• Advanced Camera and Lighting TechniquesIn this advanced camera and introductory lighting class, students are introduced to basic lighting concepts and terminology and how they specifically relate to media productions. Students also learn to identify and use various types of lighting instruments and applications.
    • Location PhotographyThis course explores the special needs of location photography, including both the technical and logistical aspects of location work. Students are challenged with a variety of assignments related to fashion, portraiture, product, stock, and architectural photography.
    • Print ProductionThis course introduces the production process for printed materials. All aspects of production, from file formatting to binding, are explored.


    the Fall 2010 quarter
    • Professional DevelopmentThis course prepares students for their chosen field by examining career paths, assessing their experience, introducing them to methods to further develop their skills and marketability, and giving them practical experience in writing business correspondence and interviewing.
    • Editorial PhotographyIn this course students produce assignments related to photojournalism, location, and editorial photography. Emphasis Is placed on digital technologies and formal assignment presentation. The class is devoted to subject research and creative photography in both fine art and commercial applications.
    • Advanced LightingThis course expands on the Fundamentals of Lighting, with an emphasis on lighting for products and people in both the studio and on location. Students learn the necessary and correct utilization of electronic flash and lighting tools in the studio and on location. Emphasis is placed on the imaginative application of lighting technique and style.
    • The Business of PhotographyThis course review considerations faced by photographers when establishing and managing a studio operation. Topics include recruitment, appraisal, and delegation to a studio staff; negotiating with clients and talent; and management of large productions. Students use business management software to estimate costs for photographic work and manage a studio budget.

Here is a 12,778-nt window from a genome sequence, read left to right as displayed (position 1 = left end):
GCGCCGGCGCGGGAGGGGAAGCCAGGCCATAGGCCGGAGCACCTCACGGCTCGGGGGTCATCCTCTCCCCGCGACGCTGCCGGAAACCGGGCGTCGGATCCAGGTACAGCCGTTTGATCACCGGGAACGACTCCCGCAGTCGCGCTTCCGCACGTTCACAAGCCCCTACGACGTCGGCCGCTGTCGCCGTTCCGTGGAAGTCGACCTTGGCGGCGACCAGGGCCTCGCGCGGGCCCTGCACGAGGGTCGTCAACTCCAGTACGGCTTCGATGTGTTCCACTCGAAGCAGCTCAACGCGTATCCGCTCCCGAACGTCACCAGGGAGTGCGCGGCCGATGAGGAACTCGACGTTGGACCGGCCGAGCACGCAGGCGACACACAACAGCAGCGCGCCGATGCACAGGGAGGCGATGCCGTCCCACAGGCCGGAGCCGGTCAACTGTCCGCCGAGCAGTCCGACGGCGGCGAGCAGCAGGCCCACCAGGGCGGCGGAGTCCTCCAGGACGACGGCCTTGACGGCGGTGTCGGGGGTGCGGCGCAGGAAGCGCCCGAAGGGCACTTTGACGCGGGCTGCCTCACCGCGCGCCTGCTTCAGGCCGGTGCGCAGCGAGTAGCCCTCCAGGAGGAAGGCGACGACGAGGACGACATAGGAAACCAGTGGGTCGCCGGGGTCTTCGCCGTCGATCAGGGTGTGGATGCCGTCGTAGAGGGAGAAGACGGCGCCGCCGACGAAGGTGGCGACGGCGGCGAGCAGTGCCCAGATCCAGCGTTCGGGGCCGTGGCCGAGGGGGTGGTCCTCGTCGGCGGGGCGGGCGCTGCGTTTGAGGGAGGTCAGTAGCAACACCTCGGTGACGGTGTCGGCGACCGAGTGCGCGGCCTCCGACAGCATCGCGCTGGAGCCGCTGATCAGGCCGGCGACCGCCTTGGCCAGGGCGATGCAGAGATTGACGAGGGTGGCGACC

the next Winter 2011 quarter
    • Photographic StudioIn this course students develop the ability to solve problems of visual communication through assignments designed to challenge their skills in lighting, camera operation, and commercial interpretation. All aspects of studio photography are discussed from lenses to lighting and people to products.
    • Web Marketing and E-Commerce LawThis course addresses the fundamental concepts and principles of marketing and E-Commerce. The overview of marketing provided here helps students place their knowledge in a framework and understand how each component contributes to the strength and utility of a marketing plan. This course also focuses on an analysis of current laws affecting the interactive media field, including copyright law, trademark law, the law of libel and slander, right of publicity and the right of privacy, misappropriation, unfair competition, moral rights, and trade disparagement.
    • Photographic Essay and Visual NarrativesThis course addresses photography as a narrative or illustrative medium used in support of the text content of publications. Students are required to produce their own renditions of picture stories, illustrations, magazine covers, and page layouts for all types of print media.
    • Art Directionthis course examines the role of the art director through a team environment. Leadership, communication skills and negotiation are an intricate part of the team design projects. By coordinating creative efforts from concept to finished product, students develop professional quality portfolio examples.


    then things go “Gen Ed”, for the next Spring 2011 quarter, as I finish the three Level C Gen Ed courses
    and I do an internship

    Then, the next Summer 2011 with two final Level C Gen Eds and:
    • PortfolioThis course prepares students for job interviews by helping them compile a portfolio. Students demonstrate their conceptual design, craftsmanship, and other skills as they assemble and refine their portfolio pieces. Students select representative pieces, showcasing work that reflects a unique style. Particular emphasis is placed on identifying short and long term professional employment goals, as well as related strategies and resources.